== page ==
judgment. Further, the main reasoning of the High Court concerns the items of
1,14,687 in the year 1945-46 and Rs. 3,55,289
during the year 1946-47. These amounts had been received by the assessee by
discounting hundies with the Bharat Bank, Bhilwara, and the Rajasthan High
Court held that the assessee was liable to tax in respect of these items not on
receipt basis but on accrual basis. The item of Rs.2,73,388 was not realised in
Bhilwara by discounting of hundies but in other circumstances.
Two courses are open to us in this appeal;
either we should on the material here on the record decide whether Rs. 2,73,488
is taxable or not or remand the case to the High Court for decision. We have decided
to take the latter course because the relevant facts in respect of this item of
Rs. 2,73,488 are not clear and the counsel for the assessee and for the revenue
have not been able to agree upon the facts on which we should decide this
question. We regret having to adopt the latter course because this appeal
concerns the assessment year 1943-44 and it is now 1965; but under the
circumstances we have no choice except to send the case back to the High Court.
We may mention, however, that Mr. Desai
contends before us that the facts are clear and he relies on six documents
which are printed in the paper book, namely :- (1) The Contract form--Annexure
(2) Copy of the postcard from Shiv Nath Radha
Krishna Somani, Beawar, to M./s Mewar Textile 38 Mills, Bhilwara, dated March
7, 1942-Annxure Ex. 'U';
(3) Copy of the advice from Umedmal Abheymal
Ajmer to Mewar Textile Mills, dated March 7, 1942-Annexure Ex. 'V';
(4) Copy of the despatch instructions from
Shiv Nath Radha Krishna Beawar to M/s Mewar Textile Mills Ltd. Bhilwara, dated
March 11, 1942; Annexure Ex. 'W';
(5) Copy of letter to M/s Shivnath Radha
Krishna Beawar, dated March 12, 1942, Annexure Ex. 'X'; and (6) Copy of the
Journal Entry in the Books of the Mills of Rs. 9,000 Annexure Ex. 'Y'.
He invites us to treat these documents as a
sample of the manner in which the goods were sent from Bhilwara, to the
consignee in British India and the amount of Rs. 2,73,488 was received. But we
notice that these very documents were filed as annexures to the assessee's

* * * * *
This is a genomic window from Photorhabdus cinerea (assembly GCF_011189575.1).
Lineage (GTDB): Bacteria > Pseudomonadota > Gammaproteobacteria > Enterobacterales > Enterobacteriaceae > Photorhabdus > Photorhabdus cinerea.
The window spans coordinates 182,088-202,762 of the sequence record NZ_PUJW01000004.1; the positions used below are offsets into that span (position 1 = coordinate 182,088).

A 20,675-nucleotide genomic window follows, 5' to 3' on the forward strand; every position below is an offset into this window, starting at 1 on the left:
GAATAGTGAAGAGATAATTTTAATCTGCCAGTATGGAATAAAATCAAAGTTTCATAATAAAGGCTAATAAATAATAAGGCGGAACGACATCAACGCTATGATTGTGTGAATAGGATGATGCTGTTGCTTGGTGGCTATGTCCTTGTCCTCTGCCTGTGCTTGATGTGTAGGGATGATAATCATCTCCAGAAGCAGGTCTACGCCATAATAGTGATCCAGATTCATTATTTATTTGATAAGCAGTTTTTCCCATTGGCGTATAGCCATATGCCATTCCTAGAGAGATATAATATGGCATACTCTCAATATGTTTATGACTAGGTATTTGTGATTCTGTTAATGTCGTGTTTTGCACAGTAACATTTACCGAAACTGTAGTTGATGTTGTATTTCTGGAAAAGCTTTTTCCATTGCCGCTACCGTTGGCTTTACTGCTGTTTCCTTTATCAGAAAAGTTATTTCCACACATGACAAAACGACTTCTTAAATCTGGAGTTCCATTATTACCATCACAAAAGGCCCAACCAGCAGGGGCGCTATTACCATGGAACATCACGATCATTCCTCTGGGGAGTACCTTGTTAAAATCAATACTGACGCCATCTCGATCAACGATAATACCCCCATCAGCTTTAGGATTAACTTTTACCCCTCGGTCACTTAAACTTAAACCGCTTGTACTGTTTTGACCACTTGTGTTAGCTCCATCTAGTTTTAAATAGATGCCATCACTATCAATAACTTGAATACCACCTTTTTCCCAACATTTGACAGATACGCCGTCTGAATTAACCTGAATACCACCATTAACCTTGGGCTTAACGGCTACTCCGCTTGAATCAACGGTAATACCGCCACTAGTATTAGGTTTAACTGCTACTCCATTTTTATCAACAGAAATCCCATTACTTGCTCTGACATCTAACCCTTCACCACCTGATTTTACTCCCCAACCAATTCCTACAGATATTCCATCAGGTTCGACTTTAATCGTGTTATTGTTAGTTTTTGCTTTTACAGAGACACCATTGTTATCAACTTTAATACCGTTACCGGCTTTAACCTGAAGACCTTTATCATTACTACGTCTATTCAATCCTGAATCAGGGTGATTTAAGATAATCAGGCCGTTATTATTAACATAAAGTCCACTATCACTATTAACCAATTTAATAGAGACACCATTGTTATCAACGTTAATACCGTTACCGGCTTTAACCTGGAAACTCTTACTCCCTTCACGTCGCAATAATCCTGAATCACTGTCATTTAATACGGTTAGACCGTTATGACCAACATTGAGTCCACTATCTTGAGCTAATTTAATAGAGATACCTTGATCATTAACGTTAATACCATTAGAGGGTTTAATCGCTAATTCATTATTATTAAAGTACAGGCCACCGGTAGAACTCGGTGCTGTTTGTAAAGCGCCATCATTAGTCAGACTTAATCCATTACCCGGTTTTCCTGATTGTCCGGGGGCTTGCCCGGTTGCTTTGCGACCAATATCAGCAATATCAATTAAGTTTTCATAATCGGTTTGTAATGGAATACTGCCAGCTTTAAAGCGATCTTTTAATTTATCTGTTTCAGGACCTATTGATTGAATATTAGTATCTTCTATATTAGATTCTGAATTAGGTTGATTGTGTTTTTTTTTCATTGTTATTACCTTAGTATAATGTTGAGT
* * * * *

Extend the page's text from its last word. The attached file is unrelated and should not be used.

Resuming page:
application under s. 66(1) of the Act in respect of questions other than
question No. 2, which was referred by the Tribunal at the instance of the
appellant and, therefore, we feel a doubt whether these documents could safely
be treated as relating to the item of Rs. 2,73,488.
Before we conclude we must mention a matter
The Appellate Tribunal at the instance of the
assessee attached a number of documents to the statement of the case, including
the six documents mentioned above, but we find no mention of these documents
either in the Appellate Order of the Appellate Tribunal or in the body of the
statement of the case. We feel that it is not consistent with the advisory
jurisdiction of a High Court under the Act that the Appellate Tribunal should
attach to the statement of the case documents, other than the proceedings of
the Income Tax authorities, which are not mentioned and discussed either in its
own appellate order or in the statements of the case.
Suppose a dispute arises as to the
interpretation of a document which is annexed in the manner above mentioned. If
the High Court decides the dispute it would be deciding questions not decided
by the Tribunal, and which the High Court would be incompetent to decide,
Linder the Indian Income Tax Act.
39 In the result we accept the appeal, set
aside the order of the High Court of Rajasthan as far as the assessment year
1943-44 is concerned and remand the case to the High Court.
The High Court will dispose of the reference
in accordance with law. In view of the circumstances of the case, there will be
no order as to costs.